The first two immigration laws were the Page Act of 1875 followed by the Chinese Exclusion Act of 1882, which restricted and banned the immigration of Chinese workers based on ethnicity. The ban was abolished only in 1943. The Immigration Act of 1924 essentially restricted the entry of Central and Eastern Europeans by limiting the annual number of immigrants who could be admitted from any country to 2 percent of the number of people from that country who were already living in the United States (Canadians, Latin Americans and Caribbeans were exempt from the quota system). The national-origin quota was repealed in 1965, and the new law focused on skills and family connections in the U.S. This was a significant paradigm change compared to the overtly or covertly racist immigration legislation.

A new significant milestone in the changing attitude and policy of the government towards immigrants was the Illegal Immigration Act of 1996, which imposed stricter sanctions against immigrants unlawfully present in the country and extended the possibility of deportations. So far this law provides the basis for the current U.S. immigration policy.

Under procedure in a detention facility.
At the same time, the U.S. granted amnesty to undocumented immigrants several times. In 1940, for example, during WWII for security reasons in order to control and oppress any activities aiming against the state or the prevailing state ideology, the status of several million people, mostly of European origin were legalized (Alien Registry Act of 1940). In 1986, the Reagan administration legalized the status of approximately 3 million people, mostly Latin-American and Asian immigrant farmworkers, and those who settled down in the U.S. before 1982. And now, the most recent beam of hope for young immigrants is the DREAM Act, which would open the avenue to gain citizenship for undocumented immigrants who are under the age of 30, graduated from high school and obtain a college degree or complete two years of military service within six years.

Who does NOT get caught in the control mechanism of the immigration office?

These measures were accompanied by a more severe border protection and immigration control mechanism, which were in line with national security measures after 2001. In 2005, for example, the federal government determined the process (Real ID Act) of how local DMVs issue a driver's license and other personal identification documents (until then the system was not centralized). As a result, every DMV in each state of the whole country needs to request the immigration documents in case of a non-American citizen (that's the reason why I was asked for my immigration card which I did not have on me), and are obliged to store and to some extent share the data of the clients with other authorities.

The other recent measure in 2008 was the already mentioned Secure Communities program, which determines that data and fingerprints of arrestees are submitted not only to the FBI but also to the Immigration and Customs Enforcement (ICE). The automated system indicates to ICE when the detainee is an immigrant, where officers evaluate the case and can request further detention in case they want to start a procedure against the detainee. The officially declared aim of the program is to identify those detainees who are eligible for deportation according to current immigration laws, that is, those who were convicted of a crime, and to assess these cases based on the level of crime, and at the same time only to deport those who committed serious crimes such as homicide, robbery, kidnapping, major drug offenses, or those who impose a threat to national security. But despite Secure Communities’ stated priorities, many of the undocumented immigrants detained and deported via the program have never been convicted of any crime. The possibility of racial discrimination and an avenue to anti-immigrant sentiments are inherently encoded into the implementation of such a program, as it gives opportunity for law enforcement officers to pick and check "immigrant-like" people (Latin Americans, Asians).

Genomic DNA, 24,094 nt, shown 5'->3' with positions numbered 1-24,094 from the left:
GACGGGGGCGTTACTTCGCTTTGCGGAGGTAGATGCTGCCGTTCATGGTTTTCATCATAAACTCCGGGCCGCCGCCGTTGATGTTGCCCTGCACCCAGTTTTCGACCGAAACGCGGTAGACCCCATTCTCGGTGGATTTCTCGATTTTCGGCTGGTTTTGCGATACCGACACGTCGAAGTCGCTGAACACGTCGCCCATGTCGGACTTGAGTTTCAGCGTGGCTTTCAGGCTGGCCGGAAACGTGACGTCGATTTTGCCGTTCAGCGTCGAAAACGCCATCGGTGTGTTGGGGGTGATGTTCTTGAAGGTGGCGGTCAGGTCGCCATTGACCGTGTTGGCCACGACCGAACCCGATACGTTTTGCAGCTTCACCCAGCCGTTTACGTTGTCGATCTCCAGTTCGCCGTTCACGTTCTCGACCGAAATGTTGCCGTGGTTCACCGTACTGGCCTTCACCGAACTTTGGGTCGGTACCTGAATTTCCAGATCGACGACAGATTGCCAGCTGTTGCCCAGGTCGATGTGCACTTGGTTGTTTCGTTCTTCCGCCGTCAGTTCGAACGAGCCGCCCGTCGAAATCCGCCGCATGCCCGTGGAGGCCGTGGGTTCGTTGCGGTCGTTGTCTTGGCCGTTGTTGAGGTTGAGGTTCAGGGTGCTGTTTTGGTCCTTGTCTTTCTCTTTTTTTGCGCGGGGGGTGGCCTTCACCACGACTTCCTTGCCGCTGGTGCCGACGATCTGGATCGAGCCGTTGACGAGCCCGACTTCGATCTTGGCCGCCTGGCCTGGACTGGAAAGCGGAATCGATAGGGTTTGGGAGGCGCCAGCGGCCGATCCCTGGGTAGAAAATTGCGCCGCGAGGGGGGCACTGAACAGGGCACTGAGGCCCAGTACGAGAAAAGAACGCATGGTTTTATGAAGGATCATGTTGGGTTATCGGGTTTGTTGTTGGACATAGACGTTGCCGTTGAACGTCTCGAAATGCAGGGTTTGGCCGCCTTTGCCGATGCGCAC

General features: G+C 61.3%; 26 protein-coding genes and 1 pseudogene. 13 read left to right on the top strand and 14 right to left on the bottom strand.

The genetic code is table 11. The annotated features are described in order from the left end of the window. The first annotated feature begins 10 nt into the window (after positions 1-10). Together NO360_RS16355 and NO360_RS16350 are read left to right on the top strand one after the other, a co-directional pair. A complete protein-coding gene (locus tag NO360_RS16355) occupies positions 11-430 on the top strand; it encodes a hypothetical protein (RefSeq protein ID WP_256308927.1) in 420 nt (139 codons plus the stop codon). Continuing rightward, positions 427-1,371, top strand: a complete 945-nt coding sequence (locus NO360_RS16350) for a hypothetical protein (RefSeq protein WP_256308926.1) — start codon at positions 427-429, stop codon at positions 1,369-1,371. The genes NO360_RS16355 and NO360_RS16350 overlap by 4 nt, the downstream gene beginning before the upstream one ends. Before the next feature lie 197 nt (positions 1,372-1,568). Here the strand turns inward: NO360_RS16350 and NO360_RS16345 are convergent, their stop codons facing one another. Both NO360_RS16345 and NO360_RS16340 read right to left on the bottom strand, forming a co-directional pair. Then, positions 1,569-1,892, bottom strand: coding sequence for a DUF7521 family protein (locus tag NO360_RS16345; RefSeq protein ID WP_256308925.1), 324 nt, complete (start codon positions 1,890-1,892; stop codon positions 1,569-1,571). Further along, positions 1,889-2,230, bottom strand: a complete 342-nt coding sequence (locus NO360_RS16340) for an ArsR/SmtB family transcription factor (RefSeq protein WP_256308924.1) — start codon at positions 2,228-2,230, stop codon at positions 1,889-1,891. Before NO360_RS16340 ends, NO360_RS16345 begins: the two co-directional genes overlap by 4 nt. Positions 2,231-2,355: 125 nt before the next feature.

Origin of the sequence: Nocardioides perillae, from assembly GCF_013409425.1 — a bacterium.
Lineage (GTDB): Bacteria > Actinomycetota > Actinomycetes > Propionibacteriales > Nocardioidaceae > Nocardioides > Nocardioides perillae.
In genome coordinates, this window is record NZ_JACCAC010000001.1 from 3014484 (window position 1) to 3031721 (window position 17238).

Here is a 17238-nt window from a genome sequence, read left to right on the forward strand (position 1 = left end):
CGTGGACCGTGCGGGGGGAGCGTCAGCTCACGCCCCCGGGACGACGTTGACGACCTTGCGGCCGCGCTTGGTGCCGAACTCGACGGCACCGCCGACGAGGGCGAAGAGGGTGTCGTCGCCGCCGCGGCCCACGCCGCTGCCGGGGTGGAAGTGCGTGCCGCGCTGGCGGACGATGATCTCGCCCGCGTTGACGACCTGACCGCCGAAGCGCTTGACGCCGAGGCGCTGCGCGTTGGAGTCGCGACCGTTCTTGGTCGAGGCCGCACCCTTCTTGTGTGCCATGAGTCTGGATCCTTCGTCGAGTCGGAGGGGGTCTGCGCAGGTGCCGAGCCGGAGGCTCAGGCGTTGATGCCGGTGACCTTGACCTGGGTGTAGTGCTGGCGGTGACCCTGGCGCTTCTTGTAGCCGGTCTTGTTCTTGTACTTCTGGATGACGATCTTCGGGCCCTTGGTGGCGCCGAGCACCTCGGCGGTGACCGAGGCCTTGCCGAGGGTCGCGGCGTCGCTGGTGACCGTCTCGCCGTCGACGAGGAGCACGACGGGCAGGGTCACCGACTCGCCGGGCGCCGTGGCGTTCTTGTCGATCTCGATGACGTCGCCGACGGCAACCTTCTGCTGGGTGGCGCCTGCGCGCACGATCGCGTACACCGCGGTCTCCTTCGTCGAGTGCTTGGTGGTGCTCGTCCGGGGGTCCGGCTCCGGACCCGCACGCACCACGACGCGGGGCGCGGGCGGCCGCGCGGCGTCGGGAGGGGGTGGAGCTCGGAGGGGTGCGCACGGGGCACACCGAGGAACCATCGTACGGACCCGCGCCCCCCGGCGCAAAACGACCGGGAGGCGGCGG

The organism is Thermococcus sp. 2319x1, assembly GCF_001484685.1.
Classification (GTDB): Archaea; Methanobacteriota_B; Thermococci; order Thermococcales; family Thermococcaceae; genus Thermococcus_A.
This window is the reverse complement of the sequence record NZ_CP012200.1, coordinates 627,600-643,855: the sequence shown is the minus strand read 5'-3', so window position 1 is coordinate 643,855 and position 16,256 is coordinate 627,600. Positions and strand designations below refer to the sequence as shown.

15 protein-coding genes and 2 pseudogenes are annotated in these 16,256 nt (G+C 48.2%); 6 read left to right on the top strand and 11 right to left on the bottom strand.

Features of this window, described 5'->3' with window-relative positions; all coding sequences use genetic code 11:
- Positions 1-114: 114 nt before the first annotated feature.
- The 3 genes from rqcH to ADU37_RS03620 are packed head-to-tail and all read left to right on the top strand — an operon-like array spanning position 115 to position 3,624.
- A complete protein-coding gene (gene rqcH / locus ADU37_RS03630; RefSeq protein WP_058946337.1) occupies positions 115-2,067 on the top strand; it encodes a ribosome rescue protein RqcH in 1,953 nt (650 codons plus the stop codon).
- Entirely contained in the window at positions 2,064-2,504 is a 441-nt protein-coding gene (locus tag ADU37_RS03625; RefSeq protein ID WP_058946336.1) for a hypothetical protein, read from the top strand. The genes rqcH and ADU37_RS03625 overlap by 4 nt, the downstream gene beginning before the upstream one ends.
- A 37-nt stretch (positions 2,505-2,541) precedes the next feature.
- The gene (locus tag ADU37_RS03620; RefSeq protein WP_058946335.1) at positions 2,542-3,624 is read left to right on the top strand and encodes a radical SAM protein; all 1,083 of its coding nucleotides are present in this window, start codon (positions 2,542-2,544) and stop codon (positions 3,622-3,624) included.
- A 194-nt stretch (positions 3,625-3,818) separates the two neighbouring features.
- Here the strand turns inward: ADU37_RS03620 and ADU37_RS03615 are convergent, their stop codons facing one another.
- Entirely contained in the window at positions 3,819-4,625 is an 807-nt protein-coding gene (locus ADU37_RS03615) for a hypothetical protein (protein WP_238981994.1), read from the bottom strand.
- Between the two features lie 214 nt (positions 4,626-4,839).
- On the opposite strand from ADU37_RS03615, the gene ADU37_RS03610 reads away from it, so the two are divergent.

While according to the statistics, in 2011, 26 percent of the deported people committed the above listed serious crimes, another 29 percent were deported for misdemeanors and lesser crimes, and another 26 percent were deported for not having committed any crime, but who were undocumented (IPC), and who were, for instance, arrested because of driving without a license, burned-out tail lights or speeding. Take the case of Emiliano Rojas, who was immediately asked for his immigration papers by the police officer in 2010 when he committed a minor traffic infraction. He did not have proper documents, so the police officer did not let him go away, saying that the car Emiliano had been driving was in the name of his father. When his father, Claudio, who was also undocumented, arrived to help his son out, both of them were arrested and detained.